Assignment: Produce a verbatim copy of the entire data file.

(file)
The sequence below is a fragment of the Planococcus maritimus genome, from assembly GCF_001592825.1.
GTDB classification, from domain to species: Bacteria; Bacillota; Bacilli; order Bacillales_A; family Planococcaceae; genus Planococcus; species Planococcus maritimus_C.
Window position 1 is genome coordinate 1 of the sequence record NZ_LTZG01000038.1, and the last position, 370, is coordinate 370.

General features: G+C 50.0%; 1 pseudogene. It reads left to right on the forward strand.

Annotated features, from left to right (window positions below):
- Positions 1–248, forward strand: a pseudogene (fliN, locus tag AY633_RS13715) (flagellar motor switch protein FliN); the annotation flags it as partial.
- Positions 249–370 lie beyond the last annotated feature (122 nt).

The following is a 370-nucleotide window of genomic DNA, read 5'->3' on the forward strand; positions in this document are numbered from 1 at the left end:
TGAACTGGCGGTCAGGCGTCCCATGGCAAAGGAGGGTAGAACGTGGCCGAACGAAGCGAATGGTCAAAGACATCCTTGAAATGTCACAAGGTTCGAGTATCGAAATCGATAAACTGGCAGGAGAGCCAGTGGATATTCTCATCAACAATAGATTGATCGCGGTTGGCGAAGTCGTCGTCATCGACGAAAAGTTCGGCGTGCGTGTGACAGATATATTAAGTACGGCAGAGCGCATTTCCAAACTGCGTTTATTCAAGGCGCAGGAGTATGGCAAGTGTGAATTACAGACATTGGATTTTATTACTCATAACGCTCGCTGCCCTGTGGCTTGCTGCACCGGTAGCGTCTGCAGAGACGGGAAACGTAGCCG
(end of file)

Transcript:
The sequence below is a fragment of the Planococcus maritimus genome, from assembly GCF_001592825.1.
GTDB classification, from domain to species: Bacteria; Bacillota; Bacilli; order Bacillales_A; family Planococcaceae; genus Planococcus; species Planococcus maritimus_C.
Window position 1 is genome coordinate 1 of the sequence record NZ_LTZG01000038.1, and the last position, 370, is coordinate 370.

General features: G+C 50.0%; 1 pseudogene. It reads left to right on the forward strand.

Annotated features, from left to right (window positions below):
- Positions 1–248, forward strand: a pseudogene (fliN, locus tag AY633_RS13715) (flagellar motor switch protein FliN); the annotation flags it as partial.
- Positions 249–370 lie beyond the last annotated feature (122 nt).

The following is a 370-nucleotide window of genomic DNA, read 5'->3' on the forward strand; positions in this document are numbered from 1 at the left end:
TGAACTGGCGGTCAGGCGTCCCATGGCAAAGGAGGGTAGAACGTGGCCGAACGAAGCGAATGGTCAAAGACATCCTTGAAATGTCACAAGGTTCGAGTATCGAAATCGATAAACTGGCAGGAGAGCCAGTGGATATTCTCATCAACAATAGATTGATCGCGGTTGGCGAAGTCGTCGTCATCGACGAAAAGTTCGGCGTGCGTGTGACAGATATATTAAGTACGGCAGAGCGCATTTCCAAACTGCGTTTATTCAAGGCGCAGGAGTATGGCAAGTGTGAATTACAGACATTGGATTTTATTACTCATAACGCTCGCTGCCCTGTGGCTTGCTGCACCGGTAGCGTCTGCAGAGACGGGAAACGTAGCCG